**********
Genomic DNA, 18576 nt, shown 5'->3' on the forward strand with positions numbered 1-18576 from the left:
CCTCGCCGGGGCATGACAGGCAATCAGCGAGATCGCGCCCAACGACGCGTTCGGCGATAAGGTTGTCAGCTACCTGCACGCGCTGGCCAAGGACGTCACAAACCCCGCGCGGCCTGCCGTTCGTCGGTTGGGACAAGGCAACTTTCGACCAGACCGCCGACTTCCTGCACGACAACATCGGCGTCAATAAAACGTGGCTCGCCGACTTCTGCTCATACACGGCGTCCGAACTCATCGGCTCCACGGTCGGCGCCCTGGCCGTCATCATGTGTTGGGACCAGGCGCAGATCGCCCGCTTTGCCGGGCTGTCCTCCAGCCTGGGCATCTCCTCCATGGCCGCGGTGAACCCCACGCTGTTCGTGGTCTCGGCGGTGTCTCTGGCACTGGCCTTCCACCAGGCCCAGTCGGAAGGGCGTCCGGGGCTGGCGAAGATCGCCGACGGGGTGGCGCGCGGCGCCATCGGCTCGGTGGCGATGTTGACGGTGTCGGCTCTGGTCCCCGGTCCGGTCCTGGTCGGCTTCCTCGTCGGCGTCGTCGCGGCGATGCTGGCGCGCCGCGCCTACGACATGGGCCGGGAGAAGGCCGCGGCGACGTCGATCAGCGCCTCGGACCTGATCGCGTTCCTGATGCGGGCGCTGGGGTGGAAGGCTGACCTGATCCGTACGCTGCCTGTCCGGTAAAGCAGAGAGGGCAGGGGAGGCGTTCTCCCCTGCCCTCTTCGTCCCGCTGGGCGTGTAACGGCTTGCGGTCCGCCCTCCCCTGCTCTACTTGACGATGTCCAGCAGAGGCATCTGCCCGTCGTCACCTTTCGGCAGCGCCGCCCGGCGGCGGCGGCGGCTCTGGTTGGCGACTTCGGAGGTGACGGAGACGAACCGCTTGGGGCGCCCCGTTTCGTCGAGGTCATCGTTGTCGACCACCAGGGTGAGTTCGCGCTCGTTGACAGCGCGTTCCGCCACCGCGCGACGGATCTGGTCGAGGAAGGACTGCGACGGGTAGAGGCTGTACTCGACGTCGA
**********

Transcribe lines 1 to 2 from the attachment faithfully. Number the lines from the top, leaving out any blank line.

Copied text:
Genomic DNA, 18576 nt, shown 5'->3' on the forward strand with positions numbered 1-18576 from the left:
CCTCGCCGGGGCATGACAGGCAATCAGCGAGATCGCGCCCAACGACGCGTTCGGCGATAAGGTTGTCAGCTACCTGCACGCGCTGGCCAAGGACGTCACAAACCCCGCGCGGCCTGCCGTTCGTCGGTTGGGACAAGGCAACTTTCGACCAGACCGCCGACTTCCTGCACGACAACATCGGCGTCAATAAAACGTGGCTCGCCGACTTCTGCTCATACACGGCGTCCGAACTCATCGGCTCCACGGTCGGCGCCCTGGCCGTCATCATGTGTTGGGACCAGGCGCAGATCGCCCGCTTTGCCGGGCTGTCCTCCAGCCTGGGCATCTCCTCCATGGCCGCGGTGAACCCCACGCTGTTCGTGGTCTCGGCGGTGTCTCTGGCACTGGCCTTCCACCAGGCCCAGTCGGAAGGGCGTCCGGGGCTGGCGAAGATCGCCGACGGGGTGGCGCGCGGCGCCATCGGCTCGGTGGCGATGTTGACGGTGTCGGCTCTGGTCCCCGGTCCGGTCCTGGTCGGCTTCCTCGTCGGCGTCGTCGCGGCGATGCTGGCGCGCCGCGCCTACGACATGGGCCGGGAGAAGGCCGCGGCGACGTCGATCAGCGCCTCGGACCTGATCGCGTTCCTGATGCGGGCGCTGGGGTGGAAGGCTGACCTGATCCGTACGCTGCCTGTCCGGTAAAGCAGAGAGGGCAGGGGAGGCGTTCTCCCCTGCCCTCTTCGTCCCGCTGGGCGTGTAACGGCTTGCGGTCCGCCCTCCCCTGCTCTACTTGACGATGTCCAGCAGAGGCATCTGCCCGTCGTCACCTTTCGGCAGCGCCGCCCGGCGGCGGCGGCGGCTCTGGTTGGCGACTTCGGAGGTGACGGAGACGAACCGCTTGGGGCGCCCCGTTTCGTCGAGGTCATCGTTGTCGACCACCAGGGTGAGTTCGCGCTCGTTGACAGCGCGTTCCGCCACCGCGCGACGGATCTGGTCGAGGAAGGACTGCGACGGGTAGAGGCTGTACTCGACGTCGA